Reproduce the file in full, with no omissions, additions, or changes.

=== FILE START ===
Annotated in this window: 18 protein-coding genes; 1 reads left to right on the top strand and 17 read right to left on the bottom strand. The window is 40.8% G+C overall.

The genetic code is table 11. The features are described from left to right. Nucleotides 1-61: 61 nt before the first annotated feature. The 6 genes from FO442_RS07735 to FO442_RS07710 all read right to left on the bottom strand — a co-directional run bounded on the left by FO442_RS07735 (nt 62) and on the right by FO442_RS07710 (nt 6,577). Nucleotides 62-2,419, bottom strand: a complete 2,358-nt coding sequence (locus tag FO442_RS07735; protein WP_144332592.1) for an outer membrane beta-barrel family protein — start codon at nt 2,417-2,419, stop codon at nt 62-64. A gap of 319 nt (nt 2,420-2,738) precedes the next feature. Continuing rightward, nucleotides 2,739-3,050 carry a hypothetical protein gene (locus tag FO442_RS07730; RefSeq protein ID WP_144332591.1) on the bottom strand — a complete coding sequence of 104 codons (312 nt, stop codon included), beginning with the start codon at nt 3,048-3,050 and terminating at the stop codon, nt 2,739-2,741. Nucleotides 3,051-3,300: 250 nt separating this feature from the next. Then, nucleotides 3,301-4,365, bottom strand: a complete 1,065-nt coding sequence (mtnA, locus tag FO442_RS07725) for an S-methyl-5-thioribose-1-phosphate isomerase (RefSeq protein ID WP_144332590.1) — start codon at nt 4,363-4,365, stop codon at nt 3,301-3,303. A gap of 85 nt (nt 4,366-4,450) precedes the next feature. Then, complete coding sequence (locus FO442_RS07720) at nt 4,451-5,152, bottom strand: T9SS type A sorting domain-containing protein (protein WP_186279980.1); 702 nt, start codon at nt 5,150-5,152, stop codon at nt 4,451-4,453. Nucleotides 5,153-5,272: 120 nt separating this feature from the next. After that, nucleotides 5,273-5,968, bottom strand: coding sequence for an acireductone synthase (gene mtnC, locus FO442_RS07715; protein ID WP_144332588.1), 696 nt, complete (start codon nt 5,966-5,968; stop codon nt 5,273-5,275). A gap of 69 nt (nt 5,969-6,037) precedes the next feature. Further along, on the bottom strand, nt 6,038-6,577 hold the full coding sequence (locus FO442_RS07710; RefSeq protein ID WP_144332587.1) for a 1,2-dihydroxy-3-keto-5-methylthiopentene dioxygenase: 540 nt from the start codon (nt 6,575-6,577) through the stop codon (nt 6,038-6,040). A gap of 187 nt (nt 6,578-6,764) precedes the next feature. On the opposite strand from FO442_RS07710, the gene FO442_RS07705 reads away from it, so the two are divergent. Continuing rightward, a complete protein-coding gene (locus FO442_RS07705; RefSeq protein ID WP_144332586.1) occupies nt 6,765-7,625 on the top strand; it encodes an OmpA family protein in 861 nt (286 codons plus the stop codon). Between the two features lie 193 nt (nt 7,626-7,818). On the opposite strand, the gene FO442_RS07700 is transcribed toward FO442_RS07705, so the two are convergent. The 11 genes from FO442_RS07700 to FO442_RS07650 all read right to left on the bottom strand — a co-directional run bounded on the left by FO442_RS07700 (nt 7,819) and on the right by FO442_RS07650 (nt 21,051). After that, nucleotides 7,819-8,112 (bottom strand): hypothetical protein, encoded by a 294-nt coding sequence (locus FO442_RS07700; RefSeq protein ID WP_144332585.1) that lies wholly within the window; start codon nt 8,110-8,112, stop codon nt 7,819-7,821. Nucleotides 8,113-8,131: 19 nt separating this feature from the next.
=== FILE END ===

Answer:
Annotated in this window: 18 protein-coding genes; 1 reads left to right on the top strand and 17 read right to left on the bottom strand. The window is 40.8% G+C overall.

The genetic code is table 11. The features are described from left to right. Nucleotides 1-61: 61 nt before the first annotated feature. The 6 genes from FO442_RS07735 to FO442_RS07710 all read right to left on the bottom strand — a co-directional run bounded on the left by FO442_RS07735 (nt 62) and on the right by FO442_RS07710 (nt 6,577). Nucleotides 62-2,419, bottom strand: a complete 2,358-nt coding sequence (locus tag FO442_RS07735; protein WP_144332592.1) for an outer membrane beta-barrel family protein — start codon at nt 2,417-2,419, stop codon at nt 62-64. A gap of 319 nt (nt 2,420-2,738) precedes the next feature. Continuing rightward, nucleotides 2,739-3,050 carry a hypothetical protein gene (locus tag FO442_RS07730; RefSeq protein ID WP_144332591.1) on the bottom strand — a complete coding sequence of 104 codons (312 nt, stop codon included), beginning with the start codon at nt 3,048-3,050 and terminating at the stop codon, nt 2,739-2,741. Nucleotides 3,051-3,300: 250 nt separating this feature from the next. Then, nucleotides 3,301-4,365, bottom strand: a complete 1,065-nt coding sequence (mtnA, locus tag FO442_RS07725) for an S-methyl-5-thioribose-1-phosphate isomerase (RefSeq protein ID WP_144332590.1) — start codon at nt 4,363-4,365, stop codon at nt 3,301-3,303. A gap of 85 nt (nt 4,366-4,450) precedes the next feature. Then, complete coding sequence (locus FO442_RS07720) at nt 4,451-5,152, bottom strand: T9SS type A sorting domain-containing protein (protein WP_186279980.1); 702 nt, start codon at nt 5,150-5,152, stop codon at nt 4,451-4,453. Nucleotides 5,153-5,272: 120 nt separating this feature from the next. After that, nucleotides 5,273-5,968, bottom strand: coding sequence for an acireductone synthase (gene mtnC, locus FO442_RS07715; protein ID WP_144332588.1), 696 nt, complete (start codon nt 5,966-5,968; stop codon nt 5,273-5,275). A gap of 69 nt (nt 5,969-6,037) precedes the next feature. Further along, on the bottom strand, nt 6,038-6,577 hold the full coding sequence (locus FO442_RS07710; RefSeq protein ID WP_144332587.1) for a 1,2-dihydroxy-3-keto-5-methylthiopentene dioxygenase: 540 nt from the start codon (nt 6,575-6,577) through the stop codon (nt 6,038-6,040). A gap of 187 nt (nt 6,578-6,764) precedes the next feature. On the opposite strand from FO442_RS07710, the gene FO442_RS07705 reads away from it, so the two are divergent. Continuing rightward, a complete protein-coding gene (locus FO442_RS07705; RefSeq protein ID WP_144332586.1) occupies nt 6,765-7,625 on the top strand; it encodes an OmpA family protein in 861 nt (286 codons plus the stop codon). Between the two features lie 193 nt (nt 7,626-7,818). On the opposite strand, the gene FO442_RS07700 is transcribed toward FO442_RS07705, so the two are convergent. The 11 genes from FO442_RS07700 to FO442_RS07650 all read right to left on the bottom strand — a co-directional run bounded on the left by FO442_RS07700 (nt 7,819) and on the right by FO442_RS07650 (nt 21,051). After that, nucleotides 7,819-8,112 (bottom strand): hypothetical protein, encoded by a 294-nt coding sequence (locus FO442_RS07700; RefSeq protein ID WP_144332585.1) that lies wholly within the window; start codon nt 8,110-8,112, stop codon nt 7,819-7,821. Nucleotides 8,113-8,131: 19 nt separating this feature from the next.